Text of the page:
We moved to a new apartment within city-limits away from the village that has been home for a long time. The shift was because of Amma’s frequent hospitalizations. The new apartment cuts down travel time and in an emergency I can reach the hospital in under 30 minutes.
Yesterday evening my sister who has been with us for over a month now said that there has been a death in the opposite flat. It was an elderly gentleman about 70 years of age. I had seen him in the morning as well when leaving to office and smiled at him. A man of few words he always sat in the front room looking at all the happenings in the corridor. As soon as I reached home I went to their flat. He had been laid to rest in the ice box and the ceremonial lamp had been lit. The elderly ladies in the family said – “He was fine, eating snacks in the evening watching TV, he went to the bathroom, collapsed and died instantaneously.” Deaths are a strange thing to handle, one does not know what to say and console the bereaved. One offers prayers and support and says – “Please let me know if I can be of any help.”
They are still waiting for his extended family to arrive. They are spread across the state, anytime during the evening the body will go on its final journey.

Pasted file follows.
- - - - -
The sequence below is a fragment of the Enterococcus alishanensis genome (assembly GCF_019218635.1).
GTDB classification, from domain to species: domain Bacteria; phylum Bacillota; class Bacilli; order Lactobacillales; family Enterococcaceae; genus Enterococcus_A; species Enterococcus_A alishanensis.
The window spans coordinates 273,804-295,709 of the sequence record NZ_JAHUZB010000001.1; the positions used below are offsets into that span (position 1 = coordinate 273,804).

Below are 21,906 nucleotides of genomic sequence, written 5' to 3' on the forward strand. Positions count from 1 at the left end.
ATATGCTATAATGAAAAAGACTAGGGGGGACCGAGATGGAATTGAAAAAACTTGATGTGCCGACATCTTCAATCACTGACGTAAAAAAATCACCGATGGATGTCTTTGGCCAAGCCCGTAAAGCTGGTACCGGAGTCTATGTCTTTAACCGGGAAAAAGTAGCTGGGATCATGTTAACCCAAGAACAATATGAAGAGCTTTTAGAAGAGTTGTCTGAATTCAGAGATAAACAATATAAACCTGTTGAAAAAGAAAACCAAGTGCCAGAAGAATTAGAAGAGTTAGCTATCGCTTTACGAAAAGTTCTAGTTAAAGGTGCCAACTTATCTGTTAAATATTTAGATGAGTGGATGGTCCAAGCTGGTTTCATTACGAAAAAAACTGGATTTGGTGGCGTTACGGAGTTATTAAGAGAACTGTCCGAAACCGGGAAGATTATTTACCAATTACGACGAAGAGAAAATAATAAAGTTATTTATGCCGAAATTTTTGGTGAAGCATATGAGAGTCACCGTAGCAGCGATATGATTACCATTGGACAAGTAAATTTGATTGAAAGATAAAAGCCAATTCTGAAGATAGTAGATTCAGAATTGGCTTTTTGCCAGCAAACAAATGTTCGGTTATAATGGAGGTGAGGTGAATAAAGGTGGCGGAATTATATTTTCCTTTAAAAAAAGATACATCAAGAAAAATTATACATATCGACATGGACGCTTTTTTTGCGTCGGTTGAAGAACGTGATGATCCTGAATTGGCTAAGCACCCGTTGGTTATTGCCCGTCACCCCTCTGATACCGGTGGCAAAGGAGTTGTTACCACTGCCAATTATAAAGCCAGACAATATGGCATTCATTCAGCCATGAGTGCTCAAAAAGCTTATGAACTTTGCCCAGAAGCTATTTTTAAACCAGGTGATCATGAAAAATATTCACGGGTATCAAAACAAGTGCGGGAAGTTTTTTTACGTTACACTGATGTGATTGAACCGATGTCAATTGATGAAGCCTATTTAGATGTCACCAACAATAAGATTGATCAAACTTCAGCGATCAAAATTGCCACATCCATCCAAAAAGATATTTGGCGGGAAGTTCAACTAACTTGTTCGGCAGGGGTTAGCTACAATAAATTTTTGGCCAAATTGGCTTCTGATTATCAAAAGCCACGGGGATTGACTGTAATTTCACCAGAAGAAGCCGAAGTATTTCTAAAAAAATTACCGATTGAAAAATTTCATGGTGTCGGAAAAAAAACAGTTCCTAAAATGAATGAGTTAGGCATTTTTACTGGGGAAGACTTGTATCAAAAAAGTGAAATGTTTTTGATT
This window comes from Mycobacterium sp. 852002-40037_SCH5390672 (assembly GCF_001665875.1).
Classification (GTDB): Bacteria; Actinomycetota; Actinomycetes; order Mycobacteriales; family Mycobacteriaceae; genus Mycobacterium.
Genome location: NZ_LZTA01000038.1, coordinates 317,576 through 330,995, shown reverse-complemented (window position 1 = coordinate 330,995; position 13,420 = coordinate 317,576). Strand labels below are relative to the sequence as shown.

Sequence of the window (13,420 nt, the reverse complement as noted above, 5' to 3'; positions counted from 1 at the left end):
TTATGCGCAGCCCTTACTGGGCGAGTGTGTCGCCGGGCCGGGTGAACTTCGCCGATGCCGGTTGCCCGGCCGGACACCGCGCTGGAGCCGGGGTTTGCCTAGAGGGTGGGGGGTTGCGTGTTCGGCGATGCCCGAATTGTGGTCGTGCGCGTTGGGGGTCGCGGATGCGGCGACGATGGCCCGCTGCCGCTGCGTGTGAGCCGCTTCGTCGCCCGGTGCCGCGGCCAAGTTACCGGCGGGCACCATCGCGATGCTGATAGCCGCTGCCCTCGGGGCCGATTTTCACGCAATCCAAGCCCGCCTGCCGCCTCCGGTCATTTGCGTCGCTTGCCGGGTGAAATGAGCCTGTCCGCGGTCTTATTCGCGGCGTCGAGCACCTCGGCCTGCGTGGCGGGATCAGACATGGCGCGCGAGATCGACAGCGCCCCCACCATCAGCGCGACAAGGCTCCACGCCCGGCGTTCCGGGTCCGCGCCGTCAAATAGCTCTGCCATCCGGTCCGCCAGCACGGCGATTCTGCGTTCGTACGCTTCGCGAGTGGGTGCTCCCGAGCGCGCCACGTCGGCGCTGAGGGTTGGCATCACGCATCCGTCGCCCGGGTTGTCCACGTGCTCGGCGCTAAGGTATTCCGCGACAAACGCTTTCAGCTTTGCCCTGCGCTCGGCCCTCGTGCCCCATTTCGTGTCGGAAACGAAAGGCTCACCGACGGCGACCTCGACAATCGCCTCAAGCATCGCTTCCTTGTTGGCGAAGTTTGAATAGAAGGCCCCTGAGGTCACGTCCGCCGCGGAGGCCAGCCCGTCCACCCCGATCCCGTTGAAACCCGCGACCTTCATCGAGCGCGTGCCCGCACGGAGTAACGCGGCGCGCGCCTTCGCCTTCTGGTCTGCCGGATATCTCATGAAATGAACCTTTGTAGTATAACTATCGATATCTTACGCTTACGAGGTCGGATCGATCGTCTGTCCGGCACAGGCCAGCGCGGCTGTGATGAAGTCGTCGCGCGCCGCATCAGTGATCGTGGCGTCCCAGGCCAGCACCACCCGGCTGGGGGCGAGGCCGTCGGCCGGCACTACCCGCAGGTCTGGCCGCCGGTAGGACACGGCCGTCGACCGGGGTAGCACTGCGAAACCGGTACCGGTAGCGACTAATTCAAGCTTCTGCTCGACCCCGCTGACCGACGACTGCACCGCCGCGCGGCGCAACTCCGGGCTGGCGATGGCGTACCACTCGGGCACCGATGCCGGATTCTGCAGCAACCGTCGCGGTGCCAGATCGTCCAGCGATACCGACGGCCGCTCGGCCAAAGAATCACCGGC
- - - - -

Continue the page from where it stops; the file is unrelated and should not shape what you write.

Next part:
As I move in from hospital to home and hospital with my mother, I am scared. I know I have to let go. But this incident once again shows how weak I am and am thoroughly unprepared to handle the inevitable. We follow the doctor’s advice, medicines that seem to make her weaker and weaker are being pumped in – the renal functions being weak do not let us do the angiogram. The risk of dialysis is forcing the cardiologist to keep delaying the procedure. We don’t know what the future holds. Every day starts with a prayer, every night ends with another. My sister leaves tomorrow. How long we will continue to remain like this? When will the next hospitalization ensue? Will Amma get healed? This continuous cycle of endless medication, rushing to the hospital in the cab. Repetition of all the tests and the inconclusive reports, nephrologist and cardiologist at loggerheads about the angiogram.
The tunnel never seems to end…..